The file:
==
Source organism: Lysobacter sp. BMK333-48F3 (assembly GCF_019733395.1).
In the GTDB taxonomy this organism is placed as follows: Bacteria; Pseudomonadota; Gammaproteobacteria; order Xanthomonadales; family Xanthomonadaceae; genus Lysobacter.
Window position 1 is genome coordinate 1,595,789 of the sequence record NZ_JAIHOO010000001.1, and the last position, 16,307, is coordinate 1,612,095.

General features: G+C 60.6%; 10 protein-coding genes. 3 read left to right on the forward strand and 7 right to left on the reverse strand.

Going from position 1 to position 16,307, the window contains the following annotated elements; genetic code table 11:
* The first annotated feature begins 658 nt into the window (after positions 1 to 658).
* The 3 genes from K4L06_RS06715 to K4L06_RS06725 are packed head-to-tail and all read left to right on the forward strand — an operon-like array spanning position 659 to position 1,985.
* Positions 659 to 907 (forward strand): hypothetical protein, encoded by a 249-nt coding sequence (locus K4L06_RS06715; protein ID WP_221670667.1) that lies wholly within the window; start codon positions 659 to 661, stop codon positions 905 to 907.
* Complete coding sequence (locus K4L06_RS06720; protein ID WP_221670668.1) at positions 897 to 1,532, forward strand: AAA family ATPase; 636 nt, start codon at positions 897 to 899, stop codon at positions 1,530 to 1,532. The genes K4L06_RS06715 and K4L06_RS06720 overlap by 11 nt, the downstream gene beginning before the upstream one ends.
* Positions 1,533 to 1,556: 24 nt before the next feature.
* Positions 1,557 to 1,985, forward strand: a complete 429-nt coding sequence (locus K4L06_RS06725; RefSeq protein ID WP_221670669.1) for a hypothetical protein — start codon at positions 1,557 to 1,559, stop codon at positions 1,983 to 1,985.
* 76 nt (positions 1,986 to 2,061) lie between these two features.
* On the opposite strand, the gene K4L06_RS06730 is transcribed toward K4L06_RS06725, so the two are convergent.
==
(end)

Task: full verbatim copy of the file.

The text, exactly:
Source organism: Lysobacter sp. BMK333-48F3 (assembly GCF_019733395.1).
In the GTDB taxonomy this organism is placed as follows: Bacteria; Pseudomonadota; Gammaproteobacteria; order Xanthomonadales; family Xanthomonadaceae; genus Lysobacter.
Window position 1 is genome coordinate 1,595,789 of the sequence record NZ_JAIHOO010000001.1, and the last position, 16,307, is coordinate 1,612,095.

General features: G+C 60.6%; 10 protein-coding genes. 3 read left to right on the forward strand and 7 right to left on the reverse strand.

Going from position 1 to position 16,307, the window contains the following annotated elements; genetic code table 11:
* The first annotated feature begins 658 nt into the window (after positions 1 to 658).
* The 3 genes from K4L06_RS06715 to K4L06_RS06725 are packed head-to-tail and all read left to right on the forward strand — an operon-like array spanning position 659 to position 1,985.
* Positions 659 to 907 (forward strand): hypothetical protein, encoded by a 249-nt coding sequence (locus K4L06_RS06715; protein ID WP_221670667.1) that lies wholly within the window; start codon positions 659 to 661, stop codon positions 905 to 907.
* Complete coding sequence (locus K4L06_RS06720; protein ID WP_221670668.1) at positions 897 to 1,532, forward strand: AAA family ATPase; 636 nt, start codon at positions 897 to 899, stop codon at positions 1,530 to 1,532. The genes K4L06_RS06715 and K4L06_RS06720 overlap by 11 nt, the downstream gene beginning before the upstream one ends.
* Positions 1,533 to 1,556: 24 nt before the next feature.
* Positions 1,557 to 1,985, forward strand: a complete 429-nt coding sequence (locus K4L06_RS06725; RefSeq protein ID WP_221670669.1) for a hypothetical protein — start codon at positions 1,557 to 1,559, stop codon at positions 1,983 to 1,985.
* 76 nt (positions 1,986 to 2,061) lie between these two features.
* On the opposite strand, the gene K4L06_RS06730 is transcribed toward K4L06_RS06725, so the two are convergent.